Malawi grappling with rising unemployment:Economic slump sees massive lay-offs in companies

The current economic slump in Malawi has led to massive lay-off of workers in most companies and organizations a situation that is being feared that might lead to uncontrollable high unemployment in the country.

Lay-off  increases in Malawi due to unfavarouble business climate

Although, recently the Malawi government has been touting itself of an improved economic climate, the situation is not all that rosy on the ground with the Ministry of Labour disclosing that of late there has been massive lay-off of workers as most companies and organisation try to survive harsh economic conditions.

Malawi which relies on donor support to manage its economy with its developing partners contributing almost 40% of its GDP, has for the past three years since 2014 not seeing much of donor aid trickling into the economy mostly due to the massive loot of public resources in most government institutions.

The Ministry of Labour has disclosed that over 2,800 workers were laid off in the country between June 2015 and July 2016 and sources within the ministry have indicated that many more, in excess of 3,000 workers, are likely to face retrenchment in the coming year.

Deputy labour commissioner Wafwire Msukwa disclosed that most companies and organisations have resorted to laying off workers, citing the country’s unfavourable economic environment and the effects of global economic crisis, among the major triggers.

“Between July last year to July this year the ministry has been overwhelmed with requests from institutions that wish to retrench staff and over 2 800 workers have been laid off within the period,” said a source from within the ministry.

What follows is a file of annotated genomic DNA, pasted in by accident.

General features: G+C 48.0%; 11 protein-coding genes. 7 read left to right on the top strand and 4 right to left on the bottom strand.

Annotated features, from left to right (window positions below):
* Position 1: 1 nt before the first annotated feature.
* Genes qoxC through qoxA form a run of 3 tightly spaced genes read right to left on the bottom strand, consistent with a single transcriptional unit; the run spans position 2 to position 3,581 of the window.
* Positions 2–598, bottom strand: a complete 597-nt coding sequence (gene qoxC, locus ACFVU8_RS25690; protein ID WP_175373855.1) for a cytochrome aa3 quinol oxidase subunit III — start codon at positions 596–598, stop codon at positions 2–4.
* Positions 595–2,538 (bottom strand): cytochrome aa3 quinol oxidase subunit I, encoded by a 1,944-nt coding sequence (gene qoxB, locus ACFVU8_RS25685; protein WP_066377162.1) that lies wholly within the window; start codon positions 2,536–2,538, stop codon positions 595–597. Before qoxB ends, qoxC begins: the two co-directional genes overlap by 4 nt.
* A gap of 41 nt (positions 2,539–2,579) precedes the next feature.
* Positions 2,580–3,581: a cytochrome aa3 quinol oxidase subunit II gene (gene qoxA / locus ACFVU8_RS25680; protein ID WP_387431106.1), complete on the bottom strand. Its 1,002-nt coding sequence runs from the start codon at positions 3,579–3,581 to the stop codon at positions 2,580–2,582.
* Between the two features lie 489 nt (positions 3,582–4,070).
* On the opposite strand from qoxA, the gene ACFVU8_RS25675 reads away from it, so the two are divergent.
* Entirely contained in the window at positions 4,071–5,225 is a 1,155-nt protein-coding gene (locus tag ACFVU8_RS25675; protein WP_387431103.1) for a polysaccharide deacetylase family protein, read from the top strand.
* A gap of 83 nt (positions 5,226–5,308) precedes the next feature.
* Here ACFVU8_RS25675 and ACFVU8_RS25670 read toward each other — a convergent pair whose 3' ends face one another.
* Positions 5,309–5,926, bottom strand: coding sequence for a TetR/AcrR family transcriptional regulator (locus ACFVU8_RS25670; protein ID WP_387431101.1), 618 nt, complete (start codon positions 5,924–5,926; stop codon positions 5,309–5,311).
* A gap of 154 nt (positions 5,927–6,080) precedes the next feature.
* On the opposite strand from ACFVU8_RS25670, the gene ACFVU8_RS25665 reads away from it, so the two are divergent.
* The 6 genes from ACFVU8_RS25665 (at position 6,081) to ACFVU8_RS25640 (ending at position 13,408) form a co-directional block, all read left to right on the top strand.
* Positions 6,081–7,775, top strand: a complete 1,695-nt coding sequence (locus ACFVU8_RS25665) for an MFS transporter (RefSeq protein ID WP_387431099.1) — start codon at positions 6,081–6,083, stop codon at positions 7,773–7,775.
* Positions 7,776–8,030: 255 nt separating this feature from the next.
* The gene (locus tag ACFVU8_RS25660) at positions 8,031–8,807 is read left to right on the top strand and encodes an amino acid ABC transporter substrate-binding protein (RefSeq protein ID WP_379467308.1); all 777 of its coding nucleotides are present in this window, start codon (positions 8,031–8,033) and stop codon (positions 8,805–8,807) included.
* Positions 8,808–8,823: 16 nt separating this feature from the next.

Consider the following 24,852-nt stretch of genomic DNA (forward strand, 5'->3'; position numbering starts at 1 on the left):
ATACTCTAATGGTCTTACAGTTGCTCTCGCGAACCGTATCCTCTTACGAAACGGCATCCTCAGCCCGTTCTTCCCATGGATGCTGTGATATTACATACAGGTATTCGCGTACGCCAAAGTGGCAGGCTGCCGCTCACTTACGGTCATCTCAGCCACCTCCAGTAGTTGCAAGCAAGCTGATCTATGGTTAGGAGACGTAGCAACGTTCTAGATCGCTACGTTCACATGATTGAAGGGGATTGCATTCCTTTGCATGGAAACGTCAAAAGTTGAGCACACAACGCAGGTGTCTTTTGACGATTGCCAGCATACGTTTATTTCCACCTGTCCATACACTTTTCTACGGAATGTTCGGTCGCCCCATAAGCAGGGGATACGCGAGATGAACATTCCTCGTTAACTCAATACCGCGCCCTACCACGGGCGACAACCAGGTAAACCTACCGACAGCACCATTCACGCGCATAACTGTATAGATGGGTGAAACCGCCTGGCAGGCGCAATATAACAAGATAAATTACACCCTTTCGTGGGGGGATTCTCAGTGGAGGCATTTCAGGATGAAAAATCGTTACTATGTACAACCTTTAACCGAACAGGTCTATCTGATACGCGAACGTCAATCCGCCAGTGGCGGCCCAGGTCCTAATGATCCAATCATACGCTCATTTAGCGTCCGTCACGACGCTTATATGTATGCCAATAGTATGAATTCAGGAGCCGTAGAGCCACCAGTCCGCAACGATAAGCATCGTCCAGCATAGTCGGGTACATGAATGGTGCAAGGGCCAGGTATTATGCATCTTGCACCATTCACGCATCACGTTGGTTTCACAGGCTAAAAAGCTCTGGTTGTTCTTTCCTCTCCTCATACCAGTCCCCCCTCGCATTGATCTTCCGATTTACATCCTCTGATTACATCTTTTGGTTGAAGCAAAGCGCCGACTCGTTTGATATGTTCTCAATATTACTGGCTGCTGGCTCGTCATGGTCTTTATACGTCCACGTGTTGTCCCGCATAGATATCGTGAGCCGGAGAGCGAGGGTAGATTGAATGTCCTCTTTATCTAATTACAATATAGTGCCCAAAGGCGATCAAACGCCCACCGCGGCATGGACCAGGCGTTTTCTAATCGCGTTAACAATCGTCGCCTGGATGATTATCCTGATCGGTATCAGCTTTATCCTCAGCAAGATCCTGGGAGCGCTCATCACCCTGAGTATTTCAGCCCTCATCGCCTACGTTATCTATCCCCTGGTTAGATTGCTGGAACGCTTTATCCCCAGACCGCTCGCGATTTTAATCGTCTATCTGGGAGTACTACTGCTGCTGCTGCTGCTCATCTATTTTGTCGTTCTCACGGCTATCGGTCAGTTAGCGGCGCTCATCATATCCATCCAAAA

Msukwa confirmed that there has been massive laying-off of staff recently but could not give the exact the figures.

“There is nothing the ministry can do to stop companies from laying off workers. We just give advice and that’s it. Mind you these companies want to survive and the only wise and practical business decision is to downsize.

Retrenchment is first and foremost a business decision, and as such, the ministry focuses on providing advice aimed at helping an employer to comply with the law on the computation and payment of terminal benefits once reasons given for the retrenchment are satisfactory,”said Msukwa.

He said, for instance, most companies in the manufacturing sector are grappling with the high cost of importing raw materials and are unable to withstand the stiff competition on the local market, hence the retrenchments.

Msukwa said donor fatigue is also another challenge facing some of the non-governmental organisations (NGOs) that are reducing numbers of their workforce or are winding up, as they no longer receive enough financial support from their sponsors, as was the case some years ago.

He also said even the agricultural sector, which is the backbone of the country’s economy, has also not been spared from the cutbacks, as the country’s economy is not growing enough.

“No sector appears to have been spared. The ministry is in the process of improving the law on retrenchment. It is being considered to make it a requirement for employers to consult their employees first before carrying out retrenchments,” said Msukwa.

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